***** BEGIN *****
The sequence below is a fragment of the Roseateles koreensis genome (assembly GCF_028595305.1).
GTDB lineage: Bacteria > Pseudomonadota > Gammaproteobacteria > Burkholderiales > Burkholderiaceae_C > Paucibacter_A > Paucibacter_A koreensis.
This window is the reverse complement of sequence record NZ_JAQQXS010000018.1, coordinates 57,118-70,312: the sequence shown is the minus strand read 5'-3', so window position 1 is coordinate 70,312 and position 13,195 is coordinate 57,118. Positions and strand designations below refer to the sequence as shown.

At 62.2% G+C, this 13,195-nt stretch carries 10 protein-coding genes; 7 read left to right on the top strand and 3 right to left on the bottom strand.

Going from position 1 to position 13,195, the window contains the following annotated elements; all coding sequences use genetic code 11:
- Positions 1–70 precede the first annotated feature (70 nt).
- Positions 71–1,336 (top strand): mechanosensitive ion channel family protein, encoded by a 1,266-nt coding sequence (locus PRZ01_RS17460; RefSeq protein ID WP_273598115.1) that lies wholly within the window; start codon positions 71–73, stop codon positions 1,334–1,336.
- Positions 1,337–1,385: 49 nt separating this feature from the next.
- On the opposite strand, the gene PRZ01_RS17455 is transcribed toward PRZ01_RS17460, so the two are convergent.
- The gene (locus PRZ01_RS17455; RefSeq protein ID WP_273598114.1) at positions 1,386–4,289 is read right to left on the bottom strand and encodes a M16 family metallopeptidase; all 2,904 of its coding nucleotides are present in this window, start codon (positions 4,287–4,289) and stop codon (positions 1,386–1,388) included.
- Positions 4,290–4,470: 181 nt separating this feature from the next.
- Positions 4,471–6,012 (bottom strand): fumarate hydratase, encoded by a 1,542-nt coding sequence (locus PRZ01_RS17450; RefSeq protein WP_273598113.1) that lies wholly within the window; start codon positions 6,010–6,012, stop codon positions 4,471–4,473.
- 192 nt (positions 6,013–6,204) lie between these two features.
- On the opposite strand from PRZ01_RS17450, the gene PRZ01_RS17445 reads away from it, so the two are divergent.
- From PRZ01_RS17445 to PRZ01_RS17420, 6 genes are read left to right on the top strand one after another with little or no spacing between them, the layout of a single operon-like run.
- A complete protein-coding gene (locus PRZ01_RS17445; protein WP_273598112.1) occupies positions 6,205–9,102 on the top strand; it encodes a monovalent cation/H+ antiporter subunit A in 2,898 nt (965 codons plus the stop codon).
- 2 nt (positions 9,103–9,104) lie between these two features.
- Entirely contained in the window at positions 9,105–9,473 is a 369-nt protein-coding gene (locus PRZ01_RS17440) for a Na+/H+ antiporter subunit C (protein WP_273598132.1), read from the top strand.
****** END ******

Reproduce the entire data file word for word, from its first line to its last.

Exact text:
The sequence below is a fragment of the Roseateles koreensis genome (assembly GCF_028595305.1).
GTDB lineage: Bacteria > Pseudomonadota > Gammaproteobacteria > Burkholderiales > Burkholderiaceae_C > Paucibacter_A > Paucibacter_A koreensis.
This window is the reverse complement of sequence record NZ_JAQQXS010000018.1, coordinates 57,118-70,312: the sequence shown is the minus strand read 5'-3', so window position 1 is coordinate 70,312 and position 13,195 is coordinate 57,118. Positions and strand designations below refer to the sequence as shown.

At 62.2% G+C, this 13,195-nt stretch carries 10 protein-coding genes; 7 read left to right on the top strand and 3 right to left on the bottom strand.

Going from position 1 to position 13,195, the window contains the following annotated elements; all coding sequences use genetic code 11:
- Positions 1–70 precede the first annotated feature (70 nt).
- Positions 71–1,336 (top strand): mechanosensitive ion channel family protein, encoded by a 1,266-nt coding sequence (locus PRZ01_RS17460; RefSeq protein ID WP_273598115.1) that lies wholly within the window; start codon positions 71–73, stop codon positions 1,334–1,336.
- Positions 1,337–1,385: 49 nt separating this feature from the next.
- On the opposite strand, the gene PRZ01_RS17455 is transcribed toward PRZ01_RS17460, so the two are convergent.
- The gene (locus PRZ01_RS17455; RefSeq protein ID WP_273598114.1) at positions 1,386–4,289 is read right to left on the bottom strand and encodes a M16 family metallopeptidase; all 2,904 of its coding nucleotides are present in this window, start codon (positions 4,287–4,289) and stop codon (positions 1,386–1,388) included.
- Positions 4,290–4,470: 181 nt separating this feature from the next.
- Positions 4,471–6,012 (bottom strand): fumarate hydratase, encoded by a 1,542-nt coding sequence (locus PRZ01_RS17450; RefSeq protein WP_273598113.1) that lies wholly within the window; start codon positions 6,010–6,012, stop codon positions 4,471–4,473.
- 192 nt (positions 6,013–6,204) lie between these two features.
- On the opposite strand from PRZ01_RS17450, the gene PRZ01_RS17445 reads away from it, so the two are divergent.
- From PRZ01_RS17445 to PRZ01_RS17420, 6 genes are read left to right on the top strand one after another with little or no spacing between them, the layout of a single operon-like run.
- A complete protein-coding gene (locus PRZ01_RS17445; protein WP_273598112.1) occupies positions 6,205–9,102 on the top strand; it encodes a monovalent cation/H+ antiporter subunit A in 2,898 nt (965 codons plus the stop codon).
- 2 nt (positions 9,103–9,104) lie between these two features.
- Entirely contained in the window at positions 9,105–9,473 is a 369-nt protein-coding gene (locus PRZ01_RS17440) for a Na+/H+ antiporter subunit C (protein WP_273598132.1), read from the top strand.